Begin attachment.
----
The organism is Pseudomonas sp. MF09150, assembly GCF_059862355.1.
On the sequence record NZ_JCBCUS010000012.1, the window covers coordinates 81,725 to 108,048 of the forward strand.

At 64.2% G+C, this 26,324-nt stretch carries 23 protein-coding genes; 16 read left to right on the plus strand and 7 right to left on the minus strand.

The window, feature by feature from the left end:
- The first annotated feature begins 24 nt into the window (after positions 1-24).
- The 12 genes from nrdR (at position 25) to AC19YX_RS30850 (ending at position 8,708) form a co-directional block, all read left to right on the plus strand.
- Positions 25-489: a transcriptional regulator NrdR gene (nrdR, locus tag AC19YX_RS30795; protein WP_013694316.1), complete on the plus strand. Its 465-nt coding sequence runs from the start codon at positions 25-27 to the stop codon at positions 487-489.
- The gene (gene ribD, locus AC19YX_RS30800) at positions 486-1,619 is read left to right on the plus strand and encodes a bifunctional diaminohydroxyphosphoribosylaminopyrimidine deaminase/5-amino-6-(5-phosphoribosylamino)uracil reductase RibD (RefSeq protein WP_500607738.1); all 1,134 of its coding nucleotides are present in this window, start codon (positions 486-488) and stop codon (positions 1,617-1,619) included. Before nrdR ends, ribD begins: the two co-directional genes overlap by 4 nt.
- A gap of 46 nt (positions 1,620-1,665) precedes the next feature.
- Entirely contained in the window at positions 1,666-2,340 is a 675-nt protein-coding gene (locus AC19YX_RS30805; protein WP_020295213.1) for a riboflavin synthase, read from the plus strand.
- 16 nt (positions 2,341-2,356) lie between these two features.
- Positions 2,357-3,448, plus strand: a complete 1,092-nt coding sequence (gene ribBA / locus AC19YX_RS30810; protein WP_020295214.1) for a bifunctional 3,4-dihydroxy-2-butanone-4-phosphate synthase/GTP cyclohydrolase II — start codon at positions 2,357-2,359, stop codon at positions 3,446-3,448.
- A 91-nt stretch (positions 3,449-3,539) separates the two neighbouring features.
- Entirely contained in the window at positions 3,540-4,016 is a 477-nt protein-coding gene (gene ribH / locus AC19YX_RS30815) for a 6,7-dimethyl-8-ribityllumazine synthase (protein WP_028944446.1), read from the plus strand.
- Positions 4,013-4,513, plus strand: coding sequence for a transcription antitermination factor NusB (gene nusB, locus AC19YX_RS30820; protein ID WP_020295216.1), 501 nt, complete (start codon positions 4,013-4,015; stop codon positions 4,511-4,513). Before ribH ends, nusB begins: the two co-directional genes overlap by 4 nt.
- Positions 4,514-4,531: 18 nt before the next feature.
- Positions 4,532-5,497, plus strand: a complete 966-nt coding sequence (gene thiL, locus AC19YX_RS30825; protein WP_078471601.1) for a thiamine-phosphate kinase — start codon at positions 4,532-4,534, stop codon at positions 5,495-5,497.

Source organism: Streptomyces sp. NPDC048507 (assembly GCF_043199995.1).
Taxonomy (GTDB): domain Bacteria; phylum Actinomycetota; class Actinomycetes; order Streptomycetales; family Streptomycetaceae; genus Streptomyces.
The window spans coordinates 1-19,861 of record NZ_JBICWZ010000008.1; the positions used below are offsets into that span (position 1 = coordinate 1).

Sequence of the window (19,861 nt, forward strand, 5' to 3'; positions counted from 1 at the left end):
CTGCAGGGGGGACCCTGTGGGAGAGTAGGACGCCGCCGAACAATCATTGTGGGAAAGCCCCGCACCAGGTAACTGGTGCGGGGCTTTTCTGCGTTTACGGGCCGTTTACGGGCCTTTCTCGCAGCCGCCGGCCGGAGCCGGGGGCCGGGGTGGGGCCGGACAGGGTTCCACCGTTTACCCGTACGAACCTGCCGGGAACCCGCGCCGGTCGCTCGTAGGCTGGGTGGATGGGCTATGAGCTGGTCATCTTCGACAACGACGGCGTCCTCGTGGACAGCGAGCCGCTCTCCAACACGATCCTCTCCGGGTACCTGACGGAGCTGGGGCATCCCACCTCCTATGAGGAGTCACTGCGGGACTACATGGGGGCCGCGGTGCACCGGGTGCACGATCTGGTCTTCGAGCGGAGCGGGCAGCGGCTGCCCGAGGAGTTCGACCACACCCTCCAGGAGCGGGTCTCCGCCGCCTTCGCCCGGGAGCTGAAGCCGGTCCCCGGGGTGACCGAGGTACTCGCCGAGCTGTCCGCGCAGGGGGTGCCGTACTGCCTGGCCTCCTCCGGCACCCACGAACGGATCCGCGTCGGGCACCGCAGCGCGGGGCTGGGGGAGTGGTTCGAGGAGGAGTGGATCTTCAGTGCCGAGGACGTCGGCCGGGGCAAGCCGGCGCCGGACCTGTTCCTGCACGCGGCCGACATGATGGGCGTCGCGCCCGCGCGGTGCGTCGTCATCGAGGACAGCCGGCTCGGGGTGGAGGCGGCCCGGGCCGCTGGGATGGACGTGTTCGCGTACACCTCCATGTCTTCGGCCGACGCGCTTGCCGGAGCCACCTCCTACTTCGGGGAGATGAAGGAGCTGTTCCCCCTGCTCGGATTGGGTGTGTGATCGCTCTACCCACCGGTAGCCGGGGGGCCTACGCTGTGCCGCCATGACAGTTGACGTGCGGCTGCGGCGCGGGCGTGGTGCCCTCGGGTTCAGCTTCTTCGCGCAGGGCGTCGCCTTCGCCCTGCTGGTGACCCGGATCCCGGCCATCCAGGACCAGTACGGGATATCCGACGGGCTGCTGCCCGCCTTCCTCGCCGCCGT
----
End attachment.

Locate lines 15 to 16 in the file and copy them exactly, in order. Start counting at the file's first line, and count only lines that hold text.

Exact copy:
- Positions 4,013-4,513, plus strand: coding sequence for a transcription antitermination factor NusB (gene nusB, locus AC19YX_RS30820; protein ID WP_020295216.1), 501 nt, complete (start codon positions 4,013-4,015; stop codon positions 4,511-4,513). Before ribH ends, nusB begins: the two co-directional genes overlap by 4 nt.
- Positions 4,514-4,531: 18 nt before the next feature.